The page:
In the past month alone, officials from five different cities have asked me for introductions to Canadian companies with “smart city” technologies.
These days, it seems every mayor of a major city – including Toronto – is on the smart-city bandwagon, and for good reason. Population growth has led to increased traffic congestion, longer lineups, worsening pollution and added strain on urban infrastructure. Better technologies for keeping traffic and people flowing, improving how we deliver public services, modernizing the construction and maintenance of critical infrastructure, managing our waste and reducing our consumption of energy and water will only become more essential over the coming decades.
The good news is that Canada is well equipped to deliver, both at home and abroad. In Southern Ontario alone, there are dozens of promising new technology companies working hard to ease the aches and pains of cities by making them more efficient, resilient and livable.
Take Pantonium, which has developed intelligent-traffic-routing algorithms for fleet operators. The company’s technology works by constantly adjusting to feedback from riders, vehicles and other factors to automate the management of vehicle routes. It’s basically a control system for autonomous vehicles, and offers a way for transit agencies, health-care facilities and campuses to offer Uber-like, self-driving transit services.
Another promising venture is Liscena, which uses computer vision and machine learning to help people find city parking before they even leave their homes, as well as enter and exit parking garages without stopping – no machines, tickets or attendants. It’s not obvious, but drivers can burn a lot of fuel over the course of a year simply looking for parking and waiting in lines. Eliminating the lines and prebooking the parking can significantly reduce a city’s greenhouse gas emissions.
In commercial buildings, a company called CircuitMeter creates a network of connected sensors to track and analyze energy consumption data on a variety of systems, from lighting to boilers to escalators and elevators. Facility managers use the information to drive building efficiencies and reduce energy costs. Another venture, Feedback Solutions, uses sensors to track building occupancy so that the operation of ventilation systems can be automated, while Alert Labs installs intelligent devices that track water use, detect leaks and send mobile-phone alerts to property managers when flooding is suspected. No doubt insurance companies love it.
Even waste collection is getting smarter. Sensa Networks puts internet-connected sensors on commercial garbage bins and compactors to track the amount of waste that goes in. When a bin reaches a certain level the device triggers a pickup request, meaning waste collection trucks only roll when needed, saving the customer money and the collection company fuel. Fewer trucks on the road also means less city congestion.
What do all of these neat little companies have in common? They collect an enormous amount of data that, when combined into a single pool, can tell us how a city operates, day to day, minute to minute, including the movement of citizens at home, work and everywhere in between.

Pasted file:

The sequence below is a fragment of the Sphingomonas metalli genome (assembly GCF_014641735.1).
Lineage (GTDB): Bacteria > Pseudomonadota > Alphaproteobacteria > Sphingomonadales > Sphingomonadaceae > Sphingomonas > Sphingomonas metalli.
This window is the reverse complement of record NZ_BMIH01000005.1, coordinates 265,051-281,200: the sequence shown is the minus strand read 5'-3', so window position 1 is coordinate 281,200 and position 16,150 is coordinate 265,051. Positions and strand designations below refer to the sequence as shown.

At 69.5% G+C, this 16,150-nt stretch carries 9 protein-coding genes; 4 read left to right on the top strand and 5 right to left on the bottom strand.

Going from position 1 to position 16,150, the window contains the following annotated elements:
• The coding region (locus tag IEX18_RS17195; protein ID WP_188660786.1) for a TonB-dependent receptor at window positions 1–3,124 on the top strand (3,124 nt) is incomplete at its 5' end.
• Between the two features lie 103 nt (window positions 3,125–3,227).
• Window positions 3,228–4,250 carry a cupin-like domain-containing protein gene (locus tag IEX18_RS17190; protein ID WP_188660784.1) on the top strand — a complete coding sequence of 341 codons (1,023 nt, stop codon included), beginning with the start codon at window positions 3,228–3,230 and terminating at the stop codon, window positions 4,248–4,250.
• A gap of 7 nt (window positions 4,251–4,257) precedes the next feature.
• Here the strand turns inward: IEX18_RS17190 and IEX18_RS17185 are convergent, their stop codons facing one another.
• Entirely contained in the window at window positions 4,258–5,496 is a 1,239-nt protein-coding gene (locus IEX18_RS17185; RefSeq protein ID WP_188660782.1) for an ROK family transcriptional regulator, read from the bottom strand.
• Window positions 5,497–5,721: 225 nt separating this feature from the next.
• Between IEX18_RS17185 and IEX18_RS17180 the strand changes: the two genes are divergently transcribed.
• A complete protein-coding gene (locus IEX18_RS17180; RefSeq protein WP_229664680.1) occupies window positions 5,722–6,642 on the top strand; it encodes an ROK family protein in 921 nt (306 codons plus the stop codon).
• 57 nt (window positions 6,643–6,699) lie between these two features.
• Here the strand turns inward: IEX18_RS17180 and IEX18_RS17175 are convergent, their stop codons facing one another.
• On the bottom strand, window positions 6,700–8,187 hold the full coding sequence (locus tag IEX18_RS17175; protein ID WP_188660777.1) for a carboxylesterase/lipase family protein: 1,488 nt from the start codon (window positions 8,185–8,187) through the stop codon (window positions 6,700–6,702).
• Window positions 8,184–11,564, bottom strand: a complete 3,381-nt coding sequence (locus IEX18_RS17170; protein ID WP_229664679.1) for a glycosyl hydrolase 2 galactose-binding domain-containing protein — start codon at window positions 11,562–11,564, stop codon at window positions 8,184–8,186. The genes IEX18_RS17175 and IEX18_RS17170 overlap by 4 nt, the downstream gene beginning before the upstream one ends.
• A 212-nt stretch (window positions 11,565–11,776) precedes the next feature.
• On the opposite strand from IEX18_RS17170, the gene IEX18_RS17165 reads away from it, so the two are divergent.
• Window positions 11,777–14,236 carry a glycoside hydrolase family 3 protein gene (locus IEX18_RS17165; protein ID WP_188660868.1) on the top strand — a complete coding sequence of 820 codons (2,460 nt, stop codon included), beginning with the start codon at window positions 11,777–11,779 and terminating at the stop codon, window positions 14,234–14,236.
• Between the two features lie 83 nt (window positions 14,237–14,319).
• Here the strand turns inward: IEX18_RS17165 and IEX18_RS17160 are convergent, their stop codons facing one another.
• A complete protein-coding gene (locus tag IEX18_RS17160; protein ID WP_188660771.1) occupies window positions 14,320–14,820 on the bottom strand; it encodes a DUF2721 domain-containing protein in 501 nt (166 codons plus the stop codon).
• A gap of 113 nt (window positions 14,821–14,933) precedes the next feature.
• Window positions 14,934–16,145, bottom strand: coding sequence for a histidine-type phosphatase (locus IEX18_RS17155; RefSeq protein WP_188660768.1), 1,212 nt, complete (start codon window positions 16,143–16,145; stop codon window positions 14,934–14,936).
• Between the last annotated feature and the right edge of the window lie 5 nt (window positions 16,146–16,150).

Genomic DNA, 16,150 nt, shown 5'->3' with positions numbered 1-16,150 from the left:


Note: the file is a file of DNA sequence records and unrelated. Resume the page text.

And who owns that data? How will it be protected? Those are questions Ontario’s privacy commissioner has rightly asked, and they’re particularly relevant now that Alphabet’s Sidewalk Labs is working with Waterfront Toronto to build a truly smart community from the ground up. In the wake of Facebook’s recent privacy scandal, citizens have more reason than ever for concern.
Yet, it’s the direction we need to go. “Data privacy is like a lot of things – handled well, handled responsibly, it can create a lot of good,” Stuart Lombard, chief executive of smart-thermostat maker Ecobee, recently told me.
Ecobee’s thermostats collect a tremendous amount of data about energy use in homes, as well as how people use and come and go from their homes. For two years now, Ecobee has been asking its customers to voluntarily disclose their data for research purposes, and so far more than 40,000 across Canada and the United States have obliged.
Already, researchers in Indiana have used the data to demonstrate to public officials that the state didn’t need to spend US$1-billion on a new gas-fired power plant. “If you don’t have the data, decision makers are flying blind. They’re making choices based on gut feelings,” Mr. Lombard says.
Ecobee is being transparent, responsible and earning the trust of its customers by telling them how their data will be used. But as cities become smarter and the pools of data being collected become more plentiful and diverse, there will be a need for a neutral custodian to aggregate, help standardize and responsibly manage access to the richer, larger, more comprehensive pool that emerges.
Without such a neutral third party, smart cities risk becoming a Wild West of data silos. Accountability (not to mention public trust) could be diminished, if not lost. More than that, the opportunity to tap into all this data for the greater good – to build better, more sustainable and livable cities – could very well be squandered.
And that’s not very smart.
Tyler Hamilton works with clean-tech companies from across Canada as an adviser with the non-profit MaRS Discovery District in Toronto.